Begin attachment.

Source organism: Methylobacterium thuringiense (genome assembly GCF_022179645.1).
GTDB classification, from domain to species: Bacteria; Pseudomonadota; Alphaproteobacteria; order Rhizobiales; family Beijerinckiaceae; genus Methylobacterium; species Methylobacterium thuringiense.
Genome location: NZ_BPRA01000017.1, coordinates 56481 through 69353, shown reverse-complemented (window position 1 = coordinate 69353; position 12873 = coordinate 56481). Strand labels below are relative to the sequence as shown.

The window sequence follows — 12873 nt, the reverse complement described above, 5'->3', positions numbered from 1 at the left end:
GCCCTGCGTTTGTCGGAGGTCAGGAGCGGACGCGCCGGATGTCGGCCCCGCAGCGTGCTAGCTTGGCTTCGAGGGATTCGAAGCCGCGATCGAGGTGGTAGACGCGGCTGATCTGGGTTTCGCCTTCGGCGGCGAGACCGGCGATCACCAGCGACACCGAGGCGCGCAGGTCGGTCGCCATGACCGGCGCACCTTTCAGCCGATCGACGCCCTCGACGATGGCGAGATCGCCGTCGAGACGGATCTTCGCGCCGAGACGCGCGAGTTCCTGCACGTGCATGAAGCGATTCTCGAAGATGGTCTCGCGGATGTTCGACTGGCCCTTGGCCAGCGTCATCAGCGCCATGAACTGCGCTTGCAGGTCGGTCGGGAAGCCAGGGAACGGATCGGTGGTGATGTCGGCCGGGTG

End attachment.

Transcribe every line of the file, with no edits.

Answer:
Source organism: Methylobacterium thuringiense (genome assembly GCF_022179645.1).
GTDB classification, from domain to species: Bacteria; Pseudomonadota; Alphaproteobacteria; order Rhizobiales; family Beijerinckiaceae; genus Methylobacterium; species Methylobacterium thuringiense.
Genome location: NZ_BPRA01000017.1, coordinates 56481 through 69353, shown reverse-complemented (window position 1 = coordinate 69353; position 12873 = coordinate 56481). Strand labels below are relative to the sequence as shown.

The window sequence follows — 12873 nt, the reverse complement described above, 5'->3', positions numbered from 1 at the left end:
GCCCTGCGTTTGTCGGAGGTCAGGAGCGGACGCGCCGGATGTCGGCCCCGCAGCGTGCTAGCTTGGCTTCGAGGGATTCGAAGCCGCGATCGAGGTGGTAGACGCGGCTGATCTGGGTTTCGCCTTCGGCGGCGAGACCGGCGATCACCAGCGACACCGAGGCGCGCAGGTCGGTCGCCATGACCGGCGCACCTTTCAGCCGATCGACGCCCTCGACGATGGCGAGATCGCCGTCGAGACGGATCTTCGCGCCGAGACGCGCGAGTTCCTGCACGTGCATGAAGCGATTCTCGAAGATGGTCTCGCGGATGTTCGACTGGCCCTTGGCCAGCGTCATCAGCGCCATGAACTGCGCTTGCAGGTCGGTCGGGAAGCCAGGGAACGGATCGGTGGTGATGTCGGCCGGGTG